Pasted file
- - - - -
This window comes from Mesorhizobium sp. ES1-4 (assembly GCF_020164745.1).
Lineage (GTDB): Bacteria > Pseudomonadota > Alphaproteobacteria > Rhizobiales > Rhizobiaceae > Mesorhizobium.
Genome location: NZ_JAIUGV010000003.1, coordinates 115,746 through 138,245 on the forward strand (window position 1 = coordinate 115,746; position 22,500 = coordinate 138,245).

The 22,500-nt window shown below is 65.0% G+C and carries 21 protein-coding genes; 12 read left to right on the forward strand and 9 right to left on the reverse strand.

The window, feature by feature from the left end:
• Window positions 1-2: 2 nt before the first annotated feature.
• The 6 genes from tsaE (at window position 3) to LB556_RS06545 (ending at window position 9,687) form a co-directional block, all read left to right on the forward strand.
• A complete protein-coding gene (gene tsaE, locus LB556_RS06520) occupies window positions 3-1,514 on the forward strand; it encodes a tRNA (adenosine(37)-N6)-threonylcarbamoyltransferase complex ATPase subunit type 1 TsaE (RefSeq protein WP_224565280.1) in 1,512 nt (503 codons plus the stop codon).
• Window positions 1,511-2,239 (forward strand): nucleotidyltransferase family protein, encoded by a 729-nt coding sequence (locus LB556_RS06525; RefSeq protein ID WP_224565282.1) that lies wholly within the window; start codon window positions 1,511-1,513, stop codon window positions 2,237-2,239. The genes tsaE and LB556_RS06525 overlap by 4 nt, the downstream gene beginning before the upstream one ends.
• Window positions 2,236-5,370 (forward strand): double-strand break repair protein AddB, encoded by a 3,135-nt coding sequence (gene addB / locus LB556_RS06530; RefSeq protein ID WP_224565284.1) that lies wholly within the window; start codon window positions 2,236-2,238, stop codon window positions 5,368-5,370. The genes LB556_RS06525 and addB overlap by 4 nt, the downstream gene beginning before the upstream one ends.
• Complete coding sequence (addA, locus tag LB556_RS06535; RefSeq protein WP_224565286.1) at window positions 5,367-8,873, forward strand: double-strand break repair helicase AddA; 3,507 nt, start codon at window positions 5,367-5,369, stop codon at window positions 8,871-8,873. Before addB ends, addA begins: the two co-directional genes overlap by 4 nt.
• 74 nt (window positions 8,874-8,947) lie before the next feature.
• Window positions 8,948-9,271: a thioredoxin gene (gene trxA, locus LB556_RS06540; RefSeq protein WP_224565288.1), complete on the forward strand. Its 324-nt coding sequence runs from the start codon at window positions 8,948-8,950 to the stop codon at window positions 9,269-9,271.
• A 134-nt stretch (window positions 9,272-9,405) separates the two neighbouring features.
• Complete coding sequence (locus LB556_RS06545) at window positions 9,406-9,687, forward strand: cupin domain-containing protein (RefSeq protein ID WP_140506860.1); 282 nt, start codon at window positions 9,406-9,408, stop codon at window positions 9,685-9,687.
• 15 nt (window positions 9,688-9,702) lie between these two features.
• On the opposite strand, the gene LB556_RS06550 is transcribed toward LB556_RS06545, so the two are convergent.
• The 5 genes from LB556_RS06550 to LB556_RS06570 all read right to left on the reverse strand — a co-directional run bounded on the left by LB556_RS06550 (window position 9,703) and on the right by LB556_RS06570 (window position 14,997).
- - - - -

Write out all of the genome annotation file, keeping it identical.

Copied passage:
This window comes from Mesorhizobium sp. ES1-4 (assembly GCF_020164745.1).
Lineage (GTDB): Bacteria > Pseudomonadota > Alphaproteobacteria > Rhizobiales > Rhizobiaceae > Mesorhizobium.
Genome location: NZ_JAIUGV010000003.1, coordinates 115,746 through 138,245 on the forward strand (window position 1 = coordinate 115,746; position 22,500 = coordinate 138,245).

The 22,500-nt window shown below is 65.0% G+C and carries 21 protein-coding genes; 12 read left to right on the forward strand and 9 right to left on the reverse strand.

The window, feature by feature from the left end:
• Window positions 1-2: 2 nt before the first annotated feature.
• The 6 genes from tsaE (at window position 3) to LB556_RS06545 (ending at window position 9,687) form a co-directional block, all read left to right on the forward strand.
• A complete protein-coding gene (gene tsaE, locus LB556_RS06520) occupies window positions 3-1,514 on the forward strand; it encodes a tRNA (adenosine(37)-N6)-threonylcarbamoyltransferase complex ATPase subunit type 1 TsaE (RefSeq protein WP_224565280.1) in 1,512 nt (503 codons plus the stop codon).
• Window positions 1,511-2,239 (forward strand): nucleotidyltransferase family protein, encoded by a 729-nt coding sequence (locus LB556_RS06525; RefSeq protein ID WP_224565282.1) that lies wholly within the window; start codon window positions 1,511-1,513, stop codon window positions 2,237-2,239. The genes tsaE and LB556_RS06525 overlap by 4 nt, the downstream gene beginning before the upstream one ends.
• Window positions 2,236-5,370 (forward strand): double-strand break repair protein AddB, encoded by a 3,135-nt coding sequence (gene addB / locus LB556_RS06530; RefSeq protein ID WP_224565284.1) that lies wholly within the window; start codon window positions 2,236-2,238, stop codon window positions 5,368-5,370. The genes LB556_RS06525 and addB overlap by 4 nt, the downstream gene beginning before the upstream one ends.
• Complete coding sequence (addA, locus tag LB556_RS06535; RefSeq protein WP_224565286.1) at window positions 5,367-8,873, forward strand: double-strand break repair helicase AddA; 3,507 nt, start codon at window positions 5,367-5,369, stop codon at window positions 8,871-8,873. Before addB ends, addA begins: the two co-directional genes overlap by 4 nt.
• 74 nt (window positions 8,874-8,947) lie before the next feature.
• Window positions 8,948-9,271: a thioredoxin gene (gene trxA, locus LB556_RS06540; RefSeq protein WP_224565288.1), complete on the forward strand. Its 324-nt coding sequence runs from the start codon at window positions 8,948-8,950 to the stop codon at window positions 9,269-9,271.
• A 134-nt stretch (window positions 9,272-9,405) separates the two neighbouring features.
• Complete coding sequence (locus LB556_RS06545) at window positions 9,406-9,687, forward strand: cupin domain-containing protein (RefSeq protein ID WP_140506860.1); 282 nt, start codon at window positions 9,406-9,408, stop codon at window positions 9,685-9,687.
• 15 nt (window positions 9,688-9,702) lie between these two features.
• On the opposite strand, the gene LB556_RS06550 is transcribed toward LB556_RS06545, so the two are convergent.
• The 5 genes from LB556_RS06550 to LB556_RS06570 all read right to left on the reverse strand — a co-directional run bounded on the left by LB556_RS06550 (window position 9,703) and on the right by LB556_RS06570 (window position 14,997).